Global Warming (we’re doomed)

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The seafloor off the coast of Northern Siberia is releasing more than twice the amount of methane as previously estimated, according to new research results published in the Nov. 24 edition of the journal Nature Geoscience.

The East Siberian Arctic Shelf is venting at least 17 teragrams of the methane into the atmosphere each year. A teragram is equal to 1 million tons.
“It is now on par with the methane being released from the arctic tundra, which is considered to be one of the major sources of methane in the Northern Hemisphere,” said Natalia Shakhova, one of the paper’s lead authors and a scientist at the University of Alaska Fairbanks. “Increased methane releases in this area are a possible new climate-change-driven factor that will strengthen over time.”
Methane is a greenhouse gas more than 30 times more potent than carbon dioxide. On land, methane is released when previously frozen organic material decomposes. In the seabed, methane can be stored as a pre-formed gas or asmethane hydrates. As long as the subsea permafrost remains frozen, it forms a cap, effectively trapping the methane beneath. However, as the permafrost thaws, it develops holes, which allow the methane to escape. These releases can be larger and more abrupt than those that result from decomposition.
What does this mean to YOU?
Ten Billion people mowing their lawns with gasoline powered lawnmowers every weekend (and the Earth’s population is 1/3 that number) would produce .01% of the greenhouse gas coming from the ocean floor off the coast of Siberia.

10 thoughts on “Global Warming (we’re doomed)

  1. Let's capture some of that so we have plenty of fuel to cook us up some of them liberals.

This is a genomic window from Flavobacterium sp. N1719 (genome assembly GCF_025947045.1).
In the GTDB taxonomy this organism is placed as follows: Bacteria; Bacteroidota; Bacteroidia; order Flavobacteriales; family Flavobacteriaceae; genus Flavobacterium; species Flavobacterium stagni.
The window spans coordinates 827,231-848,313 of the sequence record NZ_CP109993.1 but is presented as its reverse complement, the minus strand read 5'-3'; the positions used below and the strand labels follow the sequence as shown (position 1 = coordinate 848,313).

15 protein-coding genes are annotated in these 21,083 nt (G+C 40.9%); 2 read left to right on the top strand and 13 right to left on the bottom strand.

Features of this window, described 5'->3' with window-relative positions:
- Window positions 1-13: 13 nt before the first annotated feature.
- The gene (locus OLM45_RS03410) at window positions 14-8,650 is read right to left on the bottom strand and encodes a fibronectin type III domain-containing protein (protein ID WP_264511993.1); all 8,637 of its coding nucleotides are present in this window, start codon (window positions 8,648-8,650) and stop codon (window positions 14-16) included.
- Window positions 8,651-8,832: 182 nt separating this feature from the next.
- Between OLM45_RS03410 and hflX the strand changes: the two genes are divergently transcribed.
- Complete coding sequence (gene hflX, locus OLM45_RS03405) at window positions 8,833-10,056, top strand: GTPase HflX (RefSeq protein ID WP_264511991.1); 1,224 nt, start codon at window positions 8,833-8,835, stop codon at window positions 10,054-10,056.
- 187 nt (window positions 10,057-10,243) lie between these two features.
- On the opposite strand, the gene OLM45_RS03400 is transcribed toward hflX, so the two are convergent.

2. No mention of growing polar ice sheets? The researchers' flatulence must have gone to their heads.

  3. More beans — we need to eat more beans to keep those polar ice sheets melted and to vindicate "progressives".

  4. Lately I've read here we have been observing significant changes of global weather conditions, resulting from global warming e.g. dry regions are getting even less water, while places where plentiful rainfall had been common are now getting even more water. Do you really think this methane could be the cause of global warming? Is something what can we do to prevent it?

  5. David, when you chop down an old tree and read the rings, there were wet and dry/hot and cold years back as far as there were trees (and before). Methane is a greenhouse gas. Research coal seam fires – putting out many tens of millions of tons of CO2 every year. And then along comes a volcano somewhere and we experience "global cooling".

    I don't deny that mankind impact global weather — but the extent to which it matters hasn't been determined with any degree of predictability.

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